Possessors of more souls, and nobler fire;
And by the influx of this painted sky,
And laboured forms, to higher matters fly;
So, if a nap shall take us, we shall all,

After full cups have dreams poetical.

Let's laugh now, and the pressed grape drink,
Till the drowsy Day−Star wink;
And in our merry, mad mirth run
Faster, and further than the Sun;
And let none his cup forsake,
Till that Star again doth wake;
So we men below shall move

Equally with the gods above.5)

As in Milton's Elegia sexta where the virtues of wine as an aid to the muses are extolled, the wine goblet is said to be pregnant with the spirit of wit: the pun here is on spiritus vini and the "spirit generative," to which Shakespeare alluded in Sonnet 129. Made big with sack, the poets at the Globe Tavern will then labour to produce forms of higher matters under the astrological influences or influx of the stars painted on the ceiling. And if the pregnant cup fail to produce poetic forms, it will at least lead to poetic reveries in the form of dreams in their post−prandial napping. Thus intoxicated with this creative force, the poets will move equally with the gods above.

Similarly, in his second volume, Olor Iscanus (1647), Vaughan played with the trope of the creative act in a Latin poem to his former tutor, which may also owe something to Jonson's tribute to his own schoolmaster, William Camden, as well as to the epigram to Jonson's son. It is titled "Venerabili Viro, PrÆceptori suo olim & semper Colendissimo Magistro. Mathaeo [→page 177] Herbert" ["To the Venerable Mr. Matthew Herbert, Formerly His Tutor and Always His Most Cherished Friend"]. Rector of nearby Llangattock, Matthew Herbert had tutored both the Vaughan twins (and Thomas also offered several poems in his praise).

Quod vixi, Mathaee, dedit pater, haec tamen olim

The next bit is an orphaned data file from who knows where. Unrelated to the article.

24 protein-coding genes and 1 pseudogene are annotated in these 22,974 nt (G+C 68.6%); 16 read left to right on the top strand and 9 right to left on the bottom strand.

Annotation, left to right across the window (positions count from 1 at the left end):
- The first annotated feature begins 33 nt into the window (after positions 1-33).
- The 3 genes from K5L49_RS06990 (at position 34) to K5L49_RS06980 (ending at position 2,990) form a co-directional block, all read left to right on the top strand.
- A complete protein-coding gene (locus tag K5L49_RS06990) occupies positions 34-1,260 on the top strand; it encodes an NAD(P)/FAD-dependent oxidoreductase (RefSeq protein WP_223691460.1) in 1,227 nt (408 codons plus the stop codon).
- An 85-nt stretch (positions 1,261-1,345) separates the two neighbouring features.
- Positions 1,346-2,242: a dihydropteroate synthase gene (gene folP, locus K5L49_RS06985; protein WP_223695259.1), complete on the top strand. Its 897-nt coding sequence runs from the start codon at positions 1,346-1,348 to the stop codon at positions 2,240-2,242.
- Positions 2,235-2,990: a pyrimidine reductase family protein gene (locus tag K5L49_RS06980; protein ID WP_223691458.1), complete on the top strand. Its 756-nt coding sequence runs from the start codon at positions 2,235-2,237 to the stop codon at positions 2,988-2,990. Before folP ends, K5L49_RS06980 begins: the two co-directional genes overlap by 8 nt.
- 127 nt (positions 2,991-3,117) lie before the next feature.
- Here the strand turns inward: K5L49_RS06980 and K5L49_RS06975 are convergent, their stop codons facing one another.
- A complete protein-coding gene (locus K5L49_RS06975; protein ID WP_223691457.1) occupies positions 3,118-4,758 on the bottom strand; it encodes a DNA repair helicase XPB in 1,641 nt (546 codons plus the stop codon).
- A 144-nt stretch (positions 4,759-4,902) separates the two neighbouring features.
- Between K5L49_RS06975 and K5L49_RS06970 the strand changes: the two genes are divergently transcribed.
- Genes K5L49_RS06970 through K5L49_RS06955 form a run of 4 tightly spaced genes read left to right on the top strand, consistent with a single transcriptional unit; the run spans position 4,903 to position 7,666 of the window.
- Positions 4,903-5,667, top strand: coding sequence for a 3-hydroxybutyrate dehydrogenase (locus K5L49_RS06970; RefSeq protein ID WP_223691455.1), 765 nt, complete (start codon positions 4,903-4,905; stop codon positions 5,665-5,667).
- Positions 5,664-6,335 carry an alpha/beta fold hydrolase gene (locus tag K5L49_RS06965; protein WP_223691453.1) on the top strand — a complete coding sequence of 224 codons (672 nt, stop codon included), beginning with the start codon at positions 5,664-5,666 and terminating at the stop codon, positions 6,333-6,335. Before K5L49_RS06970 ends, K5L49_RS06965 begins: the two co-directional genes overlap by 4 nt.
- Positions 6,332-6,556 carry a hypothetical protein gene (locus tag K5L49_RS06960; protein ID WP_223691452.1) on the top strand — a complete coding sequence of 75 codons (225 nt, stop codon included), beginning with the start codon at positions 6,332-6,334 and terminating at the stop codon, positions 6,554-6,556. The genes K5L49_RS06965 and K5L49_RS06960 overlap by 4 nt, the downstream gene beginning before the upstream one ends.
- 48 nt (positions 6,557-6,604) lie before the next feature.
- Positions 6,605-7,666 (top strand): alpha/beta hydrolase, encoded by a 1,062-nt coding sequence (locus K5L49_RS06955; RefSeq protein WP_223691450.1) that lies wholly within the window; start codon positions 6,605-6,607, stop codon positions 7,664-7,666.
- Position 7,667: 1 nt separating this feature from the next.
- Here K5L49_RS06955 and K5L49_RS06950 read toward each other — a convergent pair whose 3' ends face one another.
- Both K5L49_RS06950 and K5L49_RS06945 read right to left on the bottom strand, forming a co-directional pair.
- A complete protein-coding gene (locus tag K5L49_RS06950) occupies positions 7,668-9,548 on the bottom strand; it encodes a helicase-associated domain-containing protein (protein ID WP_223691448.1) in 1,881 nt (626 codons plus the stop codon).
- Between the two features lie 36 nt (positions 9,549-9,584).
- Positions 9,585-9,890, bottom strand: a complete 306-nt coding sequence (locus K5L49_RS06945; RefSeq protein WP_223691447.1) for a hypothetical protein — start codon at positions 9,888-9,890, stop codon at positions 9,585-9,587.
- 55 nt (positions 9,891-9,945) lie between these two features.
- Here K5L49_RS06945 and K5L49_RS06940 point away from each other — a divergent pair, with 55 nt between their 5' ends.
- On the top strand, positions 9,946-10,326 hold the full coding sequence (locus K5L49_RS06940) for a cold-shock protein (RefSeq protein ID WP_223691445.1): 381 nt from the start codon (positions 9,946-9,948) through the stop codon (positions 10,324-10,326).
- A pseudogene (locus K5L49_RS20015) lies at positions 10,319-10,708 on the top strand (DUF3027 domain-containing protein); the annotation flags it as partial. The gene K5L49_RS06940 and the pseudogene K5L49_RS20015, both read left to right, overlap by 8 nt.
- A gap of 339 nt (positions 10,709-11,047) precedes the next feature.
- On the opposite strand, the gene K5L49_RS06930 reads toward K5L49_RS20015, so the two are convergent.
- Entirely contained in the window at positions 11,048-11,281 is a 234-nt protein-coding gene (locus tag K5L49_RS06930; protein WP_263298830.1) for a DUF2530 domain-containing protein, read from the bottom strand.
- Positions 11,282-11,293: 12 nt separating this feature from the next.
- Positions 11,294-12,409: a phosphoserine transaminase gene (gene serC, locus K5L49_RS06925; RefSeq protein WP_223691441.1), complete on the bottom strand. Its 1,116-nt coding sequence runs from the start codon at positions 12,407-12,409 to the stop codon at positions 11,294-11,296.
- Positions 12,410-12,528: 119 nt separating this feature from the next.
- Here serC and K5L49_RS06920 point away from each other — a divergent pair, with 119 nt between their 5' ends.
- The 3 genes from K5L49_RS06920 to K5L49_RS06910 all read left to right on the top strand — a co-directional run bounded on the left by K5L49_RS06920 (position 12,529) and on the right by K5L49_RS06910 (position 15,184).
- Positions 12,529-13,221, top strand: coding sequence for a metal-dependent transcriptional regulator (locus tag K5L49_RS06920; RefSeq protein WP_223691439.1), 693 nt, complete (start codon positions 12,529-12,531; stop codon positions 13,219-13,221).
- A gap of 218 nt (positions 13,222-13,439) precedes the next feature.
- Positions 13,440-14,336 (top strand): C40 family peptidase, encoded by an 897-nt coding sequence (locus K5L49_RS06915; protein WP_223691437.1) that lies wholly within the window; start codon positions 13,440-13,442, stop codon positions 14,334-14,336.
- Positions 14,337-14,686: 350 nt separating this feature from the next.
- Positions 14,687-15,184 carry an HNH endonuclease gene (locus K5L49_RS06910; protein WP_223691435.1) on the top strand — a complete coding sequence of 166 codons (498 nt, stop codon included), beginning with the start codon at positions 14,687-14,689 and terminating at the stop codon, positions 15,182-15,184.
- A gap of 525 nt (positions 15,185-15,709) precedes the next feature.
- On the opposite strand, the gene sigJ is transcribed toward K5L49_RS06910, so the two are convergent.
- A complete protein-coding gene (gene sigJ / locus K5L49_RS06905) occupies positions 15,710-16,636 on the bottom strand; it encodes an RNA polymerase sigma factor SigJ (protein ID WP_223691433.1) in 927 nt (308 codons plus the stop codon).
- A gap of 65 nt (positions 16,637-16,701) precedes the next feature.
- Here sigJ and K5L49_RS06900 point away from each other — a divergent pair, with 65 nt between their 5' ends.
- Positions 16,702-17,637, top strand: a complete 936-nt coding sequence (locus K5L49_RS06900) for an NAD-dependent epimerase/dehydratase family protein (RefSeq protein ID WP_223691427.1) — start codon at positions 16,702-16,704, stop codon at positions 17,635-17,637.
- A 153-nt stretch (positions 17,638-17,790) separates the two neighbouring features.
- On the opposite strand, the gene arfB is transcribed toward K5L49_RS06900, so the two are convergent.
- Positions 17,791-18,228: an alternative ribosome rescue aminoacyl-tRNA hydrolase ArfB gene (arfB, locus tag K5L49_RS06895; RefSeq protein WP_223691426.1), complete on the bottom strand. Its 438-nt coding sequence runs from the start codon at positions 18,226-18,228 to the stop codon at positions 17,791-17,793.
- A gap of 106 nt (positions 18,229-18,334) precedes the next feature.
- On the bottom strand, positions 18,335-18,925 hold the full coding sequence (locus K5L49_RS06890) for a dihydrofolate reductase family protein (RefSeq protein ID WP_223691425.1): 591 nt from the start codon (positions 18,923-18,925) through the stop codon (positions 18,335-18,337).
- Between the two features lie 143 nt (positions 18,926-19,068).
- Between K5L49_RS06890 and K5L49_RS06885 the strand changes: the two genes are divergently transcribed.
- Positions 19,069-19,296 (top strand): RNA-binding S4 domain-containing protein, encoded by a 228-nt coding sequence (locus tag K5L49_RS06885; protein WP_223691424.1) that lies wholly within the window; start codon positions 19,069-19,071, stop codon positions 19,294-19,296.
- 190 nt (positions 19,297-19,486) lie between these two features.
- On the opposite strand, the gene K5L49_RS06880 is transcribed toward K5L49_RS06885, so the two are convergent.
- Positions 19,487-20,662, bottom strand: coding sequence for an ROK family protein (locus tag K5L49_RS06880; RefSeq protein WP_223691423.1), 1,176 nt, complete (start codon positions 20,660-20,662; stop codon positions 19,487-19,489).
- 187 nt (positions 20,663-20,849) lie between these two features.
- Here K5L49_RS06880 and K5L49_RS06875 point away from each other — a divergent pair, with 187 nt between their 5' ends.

Vita fluet, nec erit fas meminisse datam.

Ultra curasti solers, perituraque mecum

Nomina post cineres das resonare meos.

Divide discipulum: brevis haec & lubrica nostri
Pars vertat
patri, posthuma vita tibi.

*    *    *

My father gave me life, Matthew, but this life will one day slip away, and the gift will not even be remembered. Skilfully you have made provision for me beyond this, and you enable that name, which would have perished with me, to re−echo after my death. Divide the life of your pupil in two: let this brief and fleeting part redound to my father's credit; to yours, my existence beyond the grave.6)

Here, in what might be termed a paean to the poet's two bodies, Vaughan acknowledged that his father gave life to the mortal body, while his tutor gave him an immortal one. By nurturing his poetic gifts, the tutor has helped create a name that will re−echo after his death through the imperishable bodies of his poems.

Shortly after finishing Olor Iscanus (whose preface is dated 17 December 1647), Vaughan, as is well known, went through a spiritual crisis, either as a result of the death of his brother William, some illness of his own, or the general disruptions caused by the Civil War—when, for example, both his brother and his tutor were dispossessed of their livings by the Parliamentarian authorities. Whatever the cause, the result was Vaughan's conversion to the religious verse of George Herbert and all that this entailed. The emblematic title−page to Silex Scintillans 1650 shows the thunderbolt of Jupiter tonans, i.e., the hand of God, reaching out from the clouds to strike sparks and produce tears from the flinty heart of the poet. In the one−stanza dedicatory poem used in the first edition of Silex, "To My Most Merciful, [→page 178] My Most Loving, and Dearly Loved Redeemer," he explained that the blood of Christ has re−vivified both his heart and his poetry:

My God! thou that didst die for me,
These thy death's fruits I offer thee;
Death that to me was life and light,
But dark and deep pangs to thy sight.
Some drops of thy all−quickening blood
Fell on my heart; those made it bud
And put forth thus, though Lord, before
The ground was cursed, and void of store.
Indeed I had some here to hire
Which long resisted thy desire,
That stoned thy servants, and did move
To have thee murdered for thy love;
But Lord, I have expelled them, and so bent,
Beg, thou would'st take thy tenant's rent. (ll. 1−14)